Striving for Environmental Excellence on the Silicon Prairie

by Frank E. Uhlarik

In 2017, Lincoln’s city council adopted the Lincoln Environmental Action Plan or LEAP—formalizing Lincoln’s first sustainability plan. It includes 14 strategies for improving Energy, Land Use, Transportation, Waste and Water Resources. Below are highlights of Lincoln’s 2018 progress.  


*In 2018 Lincoln began to replace nearly 27,000 outdated and inefficient streetlights with new LED fixtures. The project is projected to reduce the city’s annual energy use by 10.7 million kilowatt hours and remove 3.9 million pounds of carbon from the atmosphere. This is equivalent to planting 180,891 trees or removing 1,224 cars from the road. 

*StarTran (Lincoln’s public transit system) continues to be a leader in the region by moving towards a greener fleet. By mid-2019, half of the fleet will use alternative fuel including 37 CNG-fueled vehicles—24 buses, 11 Handi-Vans and two trolleys—and four electric buses.  

*Progress continued on three other energy strategies in LEAP to: 1) audit and upgrade municipal facilities for greater energy efficiency, 2) modernize the city’s building energy code and 3) institute solar friendly permitting processes for residential and business applications.

Other Energy Related Developments in 2018 Include:

*In August of 2018, the city council approved a “Property Assessed Clean Energy” or PACE. This program allows commercial property owners to finance energy efficiency improvements and renewable energy projects through special assessments on their properties.

*Work continues on the Theresa Street water resource reclamation facility to clean digester gas for insertion into a commercial gas pipeline for use as vehicle fuel—taking advantage of renewable energy credits. The city also continues to evaluate higher and better uses of landfill gas (currently piped to a Lincoln Electric System power generating facility) to increase revenue from this renewable fuel.

Land Use  

*With the 2018 discovery of the emerald ash borer (EAB) in Lincoln, the city is finalizing an EAB mitigation plan and securing funding for ash tree removal and replacement. This will pay dividends in preserving Lincoln’s coveted 
tree canopy.  

*Strong support continued in 2018 for the Prairie Corridor conservation efforts with additional funding, partnerships, landowner outreach, habitat development and pollinator research focused on preserving the Salt Valley Greenway—a ribbon of open space and greenway links within the Salt Valley drainage basin in Lincoln and Lancaster County. The Prairie Corridor on Haines Branch will connect and build upon these green assets with a trail to promote ecotourism and education, and through prairie conservation and restoration to highlight one of southeast Nebraska’s most valuable resources—tallgrass prairie.

*Work continues on a community wide review to identify properties that could be converted to productive urban agriculture use. The LEAP goal is to identify and evaluate 50 acres for potential urban agriculture projects.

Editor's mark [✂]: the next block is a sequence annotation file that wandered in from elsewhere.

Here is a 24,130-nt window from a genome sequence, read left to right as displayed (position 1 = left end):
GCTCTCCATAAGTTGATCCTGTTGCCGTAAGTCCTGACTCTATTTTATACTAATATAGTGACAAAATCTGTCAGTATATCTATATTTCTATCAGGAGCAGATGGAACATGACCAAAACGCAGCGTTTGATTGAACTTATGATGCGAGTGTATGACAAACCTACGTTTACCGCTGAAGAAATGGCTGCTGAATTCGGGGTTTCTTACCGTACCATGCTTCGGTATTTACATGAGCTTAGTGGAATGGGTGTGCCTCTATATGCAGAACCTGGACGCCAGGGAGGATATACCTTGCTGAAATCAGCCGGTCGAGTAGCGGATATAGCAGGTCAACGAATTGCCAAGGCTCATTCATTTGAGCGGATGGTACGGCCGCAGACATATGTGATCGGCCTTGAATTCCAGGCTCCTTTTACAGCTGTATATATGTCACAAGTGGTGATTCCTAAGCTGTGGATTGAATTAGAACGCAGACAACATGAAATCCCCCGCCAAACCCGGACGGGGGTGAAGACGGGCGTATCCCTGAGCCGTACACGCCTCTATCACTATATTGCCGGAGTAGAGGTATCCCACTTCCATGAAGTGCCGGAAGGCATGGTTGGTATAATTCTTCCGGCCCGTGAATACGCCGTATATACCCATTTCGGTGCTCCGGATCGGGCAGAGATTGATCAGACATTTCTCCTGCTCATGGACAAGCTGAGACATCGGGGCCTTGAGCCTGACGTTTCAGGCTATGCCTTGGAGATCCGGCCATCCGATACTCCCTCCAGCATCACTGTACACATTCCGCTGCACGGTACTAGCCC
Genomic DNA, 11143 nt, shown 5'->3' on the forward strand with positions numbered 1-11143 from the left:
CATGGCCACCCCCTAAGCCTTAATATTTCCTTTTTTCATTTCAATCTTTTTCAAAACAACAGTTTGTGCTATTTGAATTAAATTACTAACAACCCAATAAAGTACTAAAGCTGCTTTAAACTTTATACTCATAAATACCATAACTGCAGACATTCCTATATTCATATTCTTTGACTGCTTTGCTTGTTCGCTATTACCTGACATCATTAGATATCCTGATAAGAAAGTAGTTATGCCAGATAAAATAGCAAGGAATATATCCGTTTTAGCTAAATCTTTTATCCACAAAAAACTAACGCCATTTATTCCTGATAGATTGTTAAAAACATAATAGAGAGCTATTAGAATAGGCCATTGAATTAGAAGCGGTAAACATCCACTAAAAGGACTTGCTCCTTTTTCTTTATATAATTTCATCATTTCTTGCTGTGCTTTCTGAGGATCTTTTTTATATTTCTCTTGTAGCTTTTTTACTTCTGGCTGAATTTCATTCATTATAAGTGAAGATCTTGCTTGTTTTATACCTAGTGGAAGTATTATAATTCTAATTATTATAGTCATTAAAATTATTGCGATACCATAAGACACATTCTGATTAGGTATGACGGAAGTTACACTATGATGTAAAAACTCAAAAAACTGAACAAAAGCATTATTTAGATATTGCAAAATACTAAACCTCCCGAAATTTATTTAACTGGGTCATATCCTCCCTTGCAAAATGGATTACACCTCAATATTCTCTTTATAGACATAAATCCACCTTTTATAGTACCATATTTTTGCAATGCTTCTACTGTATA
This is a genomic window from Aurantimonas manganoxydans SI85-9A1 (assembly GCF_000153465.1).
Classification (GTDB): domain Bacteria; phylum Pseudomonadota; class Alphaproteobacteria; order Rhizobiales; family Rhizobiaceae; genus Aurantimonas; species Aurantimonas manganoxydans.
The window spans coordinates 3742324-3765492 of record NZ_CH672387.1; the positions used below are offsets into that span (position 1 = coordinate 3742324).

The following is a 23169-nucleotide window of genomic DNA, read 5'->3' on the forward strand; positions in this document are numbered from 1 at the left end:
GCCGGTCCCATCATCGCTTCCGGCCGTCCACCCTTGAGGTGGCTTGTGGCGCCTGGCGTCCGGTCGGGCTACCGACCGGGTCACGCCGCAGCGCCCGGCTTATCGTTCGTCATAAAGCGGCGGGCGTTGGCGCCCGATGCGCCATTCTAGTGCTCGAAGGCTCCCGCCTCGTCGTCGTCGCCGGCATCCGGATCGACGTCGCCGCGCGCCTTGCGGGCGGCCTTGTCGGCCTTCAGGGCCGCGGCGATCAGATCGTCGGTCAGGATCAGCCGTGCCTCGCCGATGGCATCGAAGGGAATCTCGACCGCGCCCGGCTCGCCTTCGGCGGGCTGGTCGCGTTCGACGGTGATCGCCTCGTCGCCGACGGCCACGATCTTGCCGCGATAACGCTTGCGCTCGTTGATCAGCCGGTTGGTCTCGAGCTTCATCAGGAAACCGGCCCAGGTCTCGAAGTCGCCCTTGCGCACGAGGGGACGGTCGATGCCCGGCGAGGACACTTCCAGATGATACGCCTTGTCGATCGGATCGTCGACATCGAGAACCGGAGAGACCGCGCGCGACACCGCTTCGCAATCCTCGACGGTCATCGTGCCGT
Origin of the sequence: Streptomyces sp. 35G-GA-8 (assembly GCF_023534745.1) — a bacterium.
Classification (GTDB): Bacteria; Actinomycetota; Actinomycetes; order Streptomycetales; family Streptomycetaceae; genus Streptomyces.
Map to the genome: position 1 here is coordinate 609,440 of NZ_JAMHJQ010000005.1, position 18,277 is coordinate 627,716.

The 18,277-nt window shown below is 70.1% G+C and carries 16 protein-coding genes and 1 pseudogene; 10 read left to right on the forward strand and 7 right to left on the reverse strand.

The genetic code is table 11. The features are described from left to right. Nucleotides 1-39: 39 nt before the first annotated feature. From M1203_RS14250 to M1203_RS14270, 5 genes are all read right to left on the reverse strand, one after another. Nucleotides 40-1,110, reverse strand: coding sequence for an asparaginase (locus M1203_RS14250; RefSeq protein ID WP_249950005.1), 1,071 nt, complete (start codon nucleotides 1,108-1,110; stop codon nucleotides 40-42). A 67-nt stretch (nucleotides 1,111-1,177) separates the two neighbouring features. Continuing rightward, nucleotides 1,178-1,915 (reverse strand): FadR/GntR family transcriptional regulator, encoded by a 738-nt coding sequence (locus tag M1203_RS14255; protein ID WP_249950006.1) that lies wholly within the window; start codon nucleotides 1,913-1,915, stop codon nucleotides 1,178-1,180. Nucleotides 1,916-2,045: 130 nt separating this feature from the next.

*Calculated benefits of Phase I of the Green Light Lincoln traffic flow improvements program completed in early 2018 showed reduction/elimination of 32.4 million traffic stops, 437,000 hours of delay, 575,000 gallons of fuel saved, and 57,400 kg of harmful emissions avoided. These improvements resulted in a 19:1 benefit/cost ratio for the city! Work continued on subsequent phases of the program in 2018 for expanded benefits to Lincoln’s drivers and the environment.

*Electric vehicle ownership is on the rise in Lincoln. Together with LES, Lincoln is continuing to evaluate ownership and charging trends in order to formulate policies and incentives that facilitate greater interest and investment in this clean form of transportation.  

Waste Management 

*Lincoln’s landfill ban on corrugated cardboard (excluding Bluff Road Landfill) went into effect in April of 2018. In the first quarter of 2018 before the ban, Lincolnites increased corrugated cardboard volume at the city’s drop-off recycling sites by 26% compared to 2017. Post-ban performance continues to show excellent results evidenced by a 93 percent increase for April, 117 percent increase for May and a 129 percent increase for June compared to last year. Lincoln also developed a continuing education and outreach program to tell people and businesses about the ban and to provide information and public service announcements about proper recycling.      

Water Resources 

*In the Summer of 2018, Lincoln Water System hired a consultant to evaluate shared resource planning with Metropolitan Utilities District, which serves the Omaha area. Conservation efforts and wellfield improvements together will extend the ability to serve Lincoln’s population for the next couple of decades, but growth projections may eventually exceed LWS’ ability to serve Lincoln’s population—making shared resource planning 
a necessity.

Much work has been initiated on the 14 strategies described in LEAP but we have far to go to approach our desired outcomes. Stay tuned to our progress on LEAP by searching keyword LEAP on Lincoln’s city website at

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